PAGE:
Hotels Respond to Blurring of Business and Leisure Travel

By Simon Hudson Endowed Chair in Tourism & Hospitality, University of South Carolina | December 27, 2015

'Blurring', or the gradual intermingling of professional and personal activities, is a global trend that is transforming the organization of private and work lives. Frequent travelers are connected and can be reached at all times. As a result, they are blurring the frontiers between work and personal life.

Recent research supports this trend. Pullman, Accor's upscale hotel brand, and research institute IPSOS, surveyed over 2,200 seasoned international travelers and found an increased blurring of their private and professional lives, partly due to the fact that mobile professional devices (PCs, smartphones and tablets) are increasingly commonplace in this target group. The survey's key findings reveal that 'blurring' increases freedom and efficiency for travelers, with 82% of the survey panel believing that having a mobile professional device allows them to work more freely.

The same study found that 43% of international travelers always take their mobile professional devices with them on holiday or on weekend trips. Around 33% of them spend at least 30 minutes a day browsing the Internet for personal reasons (reading the news, booking holidays, consulting bank accounts, and checking their Facebook page).

BridgeStreet Global Hospitality, in a similar study of this blurring phenomenon, found that 60% of international travelers have combined business with leisure travel in the past, with most (30%) respondents adding two vacation days to business trips. Popular leisure activities are sightseeing, dining and arts/culture. A hefty 78% of respondents agreed that adding leisure days to business travel adds value to work assignments. More than half of these travelers combining business and leisure take their families with them.

BridgeStreet found that younger travelers are significantly more likely to combine business and leisure travel. Finally, a study by corporate travel company, Expedia confirmed that younger travelers are fueling this blurring trend. In its survey of business travelers, it found that 56% of Millennials (19-30 year olds) extend their business trips into leisure trips. They, more than other groups, are demanding new tools and apps inspired by the leisure travel and retail industries. With a majority working for companies that don't have managed travel programs, they are seeking to take advantage of deals on everything from Airbnb to HotelTonight, as well as low cost carriers.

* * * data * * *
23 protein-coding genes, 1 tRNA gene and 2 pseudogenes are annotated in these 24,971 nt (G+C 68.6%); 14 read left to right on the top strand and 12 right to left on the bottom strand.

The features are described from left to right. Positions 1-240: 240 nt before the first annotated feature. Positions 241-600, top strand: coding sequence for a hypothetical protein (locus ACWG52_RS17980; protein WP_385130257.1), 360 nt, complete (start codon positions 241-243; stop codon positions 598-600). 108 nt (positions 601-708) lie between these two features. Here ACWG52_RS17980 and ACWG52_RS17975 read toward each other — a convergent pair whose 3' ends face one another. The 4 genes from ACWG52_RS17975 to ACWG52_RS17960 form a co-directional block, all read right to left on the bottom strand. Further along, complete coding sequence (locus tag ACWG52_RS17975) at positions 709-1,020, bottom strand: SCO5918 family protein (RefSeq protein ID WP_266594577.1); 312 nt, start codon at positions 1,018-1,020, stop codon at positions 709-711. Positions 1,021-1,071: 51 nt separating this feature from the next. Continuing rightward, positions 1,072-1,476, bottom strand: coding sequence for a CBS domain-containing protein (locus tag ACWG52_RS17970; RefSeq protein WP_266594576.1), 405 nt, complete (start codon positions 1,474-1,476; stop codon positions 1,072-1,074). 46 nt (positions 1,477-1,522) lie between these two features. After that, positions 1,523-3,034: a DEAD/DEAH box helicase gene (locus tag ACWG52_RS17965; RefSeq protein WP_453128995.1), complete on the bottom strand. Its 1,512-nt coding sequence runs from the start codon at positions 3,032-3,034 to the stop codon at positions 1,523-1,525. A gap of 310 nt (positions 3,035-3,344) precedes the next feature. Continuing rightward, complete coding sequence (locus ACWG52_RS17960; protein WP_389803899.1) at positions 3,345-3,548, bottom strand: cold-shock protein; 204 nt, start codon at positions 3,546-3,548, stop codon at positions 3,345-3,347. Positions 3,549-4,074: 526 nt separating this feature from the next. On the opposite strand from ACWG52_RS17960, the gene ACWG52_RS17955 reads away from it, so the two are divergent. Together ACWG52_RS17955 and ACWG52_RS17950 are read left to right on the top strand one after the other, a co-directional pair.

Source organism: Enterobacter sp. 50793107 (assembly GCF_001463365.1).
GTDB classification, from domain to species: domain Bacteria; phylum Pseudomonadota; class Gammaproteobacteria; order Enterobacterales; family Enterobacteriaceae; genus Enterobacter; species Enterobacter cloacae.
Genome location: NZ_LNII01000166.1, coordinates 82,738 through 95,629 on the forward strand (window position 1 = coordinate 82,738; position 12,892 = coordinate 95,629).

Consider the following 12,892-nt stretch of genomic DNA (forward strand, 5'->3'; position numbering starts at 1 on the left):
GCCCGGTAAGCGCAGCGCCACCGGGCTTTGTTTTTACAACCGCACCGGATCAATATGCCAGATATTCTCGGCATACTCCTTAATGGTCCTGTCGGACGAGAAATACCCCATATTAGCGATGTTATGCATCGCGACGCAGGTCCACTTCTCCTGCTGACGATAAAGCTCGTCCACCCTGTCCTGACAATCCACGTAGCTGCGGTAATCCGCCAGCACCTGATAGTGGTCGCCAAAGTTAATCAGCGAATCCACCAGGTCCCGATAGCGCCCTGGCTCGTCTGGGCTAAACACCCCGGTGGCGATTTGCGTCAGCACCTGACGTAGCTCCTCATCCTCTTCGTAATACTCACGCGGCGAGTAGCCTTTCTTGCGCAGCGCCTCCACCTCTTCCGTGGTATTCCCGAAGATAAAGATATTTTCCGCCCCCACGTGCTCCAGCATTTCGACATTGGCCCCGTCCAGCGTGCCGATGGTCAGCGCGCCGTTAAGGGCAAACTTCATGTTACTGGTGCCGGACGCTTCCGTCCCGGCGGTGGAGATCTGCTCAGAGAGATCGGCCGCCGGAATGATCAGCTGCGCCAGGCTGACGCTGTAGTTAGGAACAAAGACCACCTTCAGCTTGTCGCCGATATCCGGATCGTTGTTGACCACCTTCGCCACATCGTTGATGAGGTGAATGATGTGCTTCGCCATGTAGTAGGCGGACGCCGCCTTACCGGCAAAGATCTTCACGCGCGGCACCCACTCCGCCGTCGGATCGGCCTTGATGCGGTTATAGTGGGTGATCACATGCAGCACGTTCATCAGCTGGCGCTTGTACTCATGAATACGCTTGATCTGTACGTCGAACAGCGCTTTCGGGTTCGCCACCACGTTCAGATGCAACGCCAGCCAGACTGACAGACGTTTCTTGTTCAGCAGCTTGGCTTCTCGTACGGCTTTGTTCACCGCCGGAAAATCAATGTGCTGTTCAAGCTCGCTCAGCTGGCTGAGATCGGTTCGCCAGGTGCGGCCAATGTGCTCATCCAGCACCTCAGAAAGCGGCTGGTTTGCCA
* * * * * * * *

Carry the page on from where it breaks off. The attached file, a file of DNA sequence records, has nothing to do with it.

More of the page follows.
So how are hotels responding to this trend? Dan Howard, Director of Public Relations at Montage Deer Valley, says that all Montage Hotels & Resorts have been designed with this trend in mind. "Montage Deer Valley has the largest meeting space in Park City and both Montage Laguna Beach and Montage Beverly Hills are exceptionally popular destinations for meetings. But once the attendees arrive on property, they are immediately drawn to the leisure amenities of the resorts and the most frequent phrase we hear upon check-in of a group is 'I have got to bring my family back here.'"

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Sales & Marketing: Selling Experiences

There are innumerable strategies that Hotel Sales and Marketing Directors employ to find, engage and entice guests to their property, and those strategies are constantly evolving. A breakthrough technology, pioneering platform, or even a simple algorithm update can cause new trends to emerge and upend the best laid plans. Sales and marketing departments must remain agile so they can adapt to the ever changing digital landscape. As an example, the popularity of virtual reality is on the rise, as 360 interactive technologies become more mainstream. Chatbots and artificial intelligence are also poised to become the next big things, as they take guest personalization to a whole new level. But one sales and marketing trend that is currently resulting in major benefits for hotels is experiential marketing - the effort to deliver an experience to potential guests. Mainly this is accomplished through the creative use of video and images, and by utilizing what has become known as User Generated Content. By sharing actual personal content (videos and pictures) from satisfied guests who have experienced the delights of a property, prospective guests can more easily imagine themselves having the same experience. Similarly, Hotel Generated Content is equally important. Hotels are more than beds and effective video presentations can tell a compelling story - a story about what makes the hotel appealing and unique. A video walk-through of rooms is essential, as are video tours in different areas of a hotel. The goal is to highlight what makes the property exceptional, but also to show real people having real fun - an experience that prospective guests can have too. The June Hotel Business Review will report on some of these issues and strategies, and examine how some sales and marketing professionals are integrating them into their operations.